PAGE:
The limitations of these methods are high consumption of energy in Electro-Fenton method, high cost of operation of O3/MgO/H2O2 method, and the complexity of commissioning and high cost of UV/H2O2 method. One of the effective technologies for treatment of water and industrial effluents is persulfate with oxidation potential of 2.01 V among all the oxidants used in AOPs, which has attracted widespread attention and generally indicates promising results for the removal of chemical contaminants.[10] One of the characteristics that distinguish persulfate from other oxidants is high water solubility, relatively low cost, comparatively more stability and consequently more pollutant degradation, easy maintenance, and better transportation.[11] Despite all the advantages of persulfate, its reaction with the pollutants is slow and a catalyst is needed to accelerate the reaction so that persulfate can be activated.[12] Several methods are used to activate persulfate, including intermediate metals, ozone, microwave, ultrasound waves, and UV radiation, whose final product is sulfate radical with a potential of oxidation of 2.6 V which is much higher than potential of oxidation of hydrogen peroxide (1.76 V).[13] The general reaction between persulfate and iron as one of the intermediate metals is presented in Equations (1) and (2). The addition of Fe2+ according to Equation (2) can increase the efficiency and synergy effect in the decomposition of target compounds.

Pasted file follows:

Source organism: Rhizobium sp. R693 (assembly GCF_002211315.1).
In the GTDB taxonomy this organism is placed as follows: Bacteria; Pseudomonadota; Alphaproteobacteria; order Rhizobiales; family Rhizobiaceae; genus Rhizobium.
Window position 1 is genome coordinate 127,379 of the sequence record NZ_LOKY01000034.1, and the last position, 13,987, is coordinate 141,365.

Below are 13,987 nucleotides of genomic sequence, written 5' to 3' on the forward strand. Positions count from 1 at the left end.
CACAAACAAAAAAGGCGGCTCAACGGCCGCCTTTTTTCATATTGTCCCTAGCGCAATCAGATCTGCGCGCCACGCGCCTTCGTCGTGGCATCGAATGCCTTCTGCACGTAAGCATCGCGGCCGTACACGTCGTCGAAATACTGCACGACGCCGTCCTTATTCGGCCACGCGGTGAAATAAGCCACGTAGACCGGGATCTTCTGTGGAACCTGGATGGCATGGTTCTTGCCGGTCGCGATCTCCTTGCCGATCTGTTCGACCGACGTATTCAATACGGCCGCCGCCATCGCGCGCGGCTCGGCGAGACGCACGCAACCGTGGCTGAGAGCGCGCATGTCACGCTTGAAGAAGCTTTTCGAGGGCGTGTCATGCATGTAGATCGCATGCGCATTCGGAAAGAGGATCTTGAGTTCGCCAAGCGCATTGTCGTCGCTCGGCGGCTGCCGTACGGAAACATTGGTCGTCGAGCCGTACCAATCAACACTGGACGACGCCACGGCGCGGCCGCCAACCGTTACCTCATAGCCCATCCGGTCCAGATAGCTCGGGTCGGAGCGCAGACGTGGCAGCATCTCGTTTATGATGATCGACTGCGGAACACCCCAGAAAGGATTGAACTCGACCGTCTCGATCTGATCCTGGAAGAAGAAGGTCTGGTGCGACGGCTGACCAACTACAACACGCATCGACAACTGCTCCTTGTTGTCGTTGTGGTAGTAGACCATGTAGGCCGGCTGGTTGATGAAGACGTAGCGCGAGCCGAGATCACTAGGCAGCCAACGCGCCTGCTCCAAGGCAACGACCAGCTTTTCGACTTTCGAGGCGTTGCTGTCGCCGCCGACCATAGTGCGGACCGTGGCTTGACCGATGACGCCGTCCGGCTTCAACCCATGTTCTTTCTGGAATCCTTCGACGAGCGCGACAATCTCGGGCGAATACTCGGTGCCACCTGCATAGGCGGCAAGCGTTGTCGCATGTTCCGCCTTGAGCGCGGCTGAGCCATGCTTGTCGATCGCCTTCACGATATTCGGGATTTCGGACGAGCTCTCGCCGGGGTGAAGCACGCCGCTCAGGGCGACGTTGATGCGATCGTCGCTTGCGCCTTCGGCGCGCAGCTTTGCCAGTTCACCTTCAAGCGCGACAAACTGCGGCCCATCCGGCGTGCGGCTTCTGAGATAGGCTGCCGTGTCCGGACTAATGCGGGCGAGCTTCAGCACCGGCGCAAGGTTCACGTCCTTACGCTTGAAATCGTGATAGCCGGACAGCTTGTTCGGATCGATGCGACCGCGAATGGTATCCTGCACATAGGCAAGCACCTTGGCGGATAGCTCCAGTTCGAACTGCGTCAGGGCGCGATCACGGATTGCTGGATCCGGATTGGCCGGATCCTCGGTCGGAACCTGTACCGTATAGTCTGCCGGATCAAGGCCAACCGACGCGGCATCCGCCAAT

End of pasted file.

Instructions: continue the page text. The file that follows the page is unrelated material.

The purpose of this study was to compare the activation of persulfate with UV light alone and along with Fe2+ ions to produce sulfate radical and thus remove high concentrations of formaldehyde from water. Besides that, effective factors including persulfate dosage, bivalent iron ion content, irradiation time, and solution pH for removal of formaldehyde using these two methods were investigated.


  Materials and Methods Top


Materials

A formalin solution containing 37% formaldehyde and the deionized water was used to prepare formaldehyde solutions. Formalin, sodium persulfate (Na2S2O8 =99%), sulfuric acid (H2SO4), sodium hydroxide (NaOH =99.8%), and iron sulfate (FeSO4.7H2O) solutions and other chemicals and reagents were purchased from Merck Co. (Germany).

As illustrated in [Figure 1], all experiments were performed on a cylindrical reactor made of quartz with an inner diameter of 5 cm and a height of 25 cm. There was a UV-C lamp at wavelength of 254 nm and a power of 6 w (middle range) at the center of the reactor. A magnetic stirrer was used at 150 rpm to mix the reactor contents. To prevent the temperature rise, the chemical reactor was placed in a cylindrical container equipped with an inlet and outlet water flow, and the permeation of ambient light into the reactor was prevented by the aluminum coating. In this study, the effects of all parameters were investigated at optimal pH. Therefore, the effect of pH at 3, 5, 7, and 9 was initially assessed to determine the optimal pH for the removal efficiency of formaldehyde using the UV/S2O82-/Fe2+ and UV/S2O82- processes.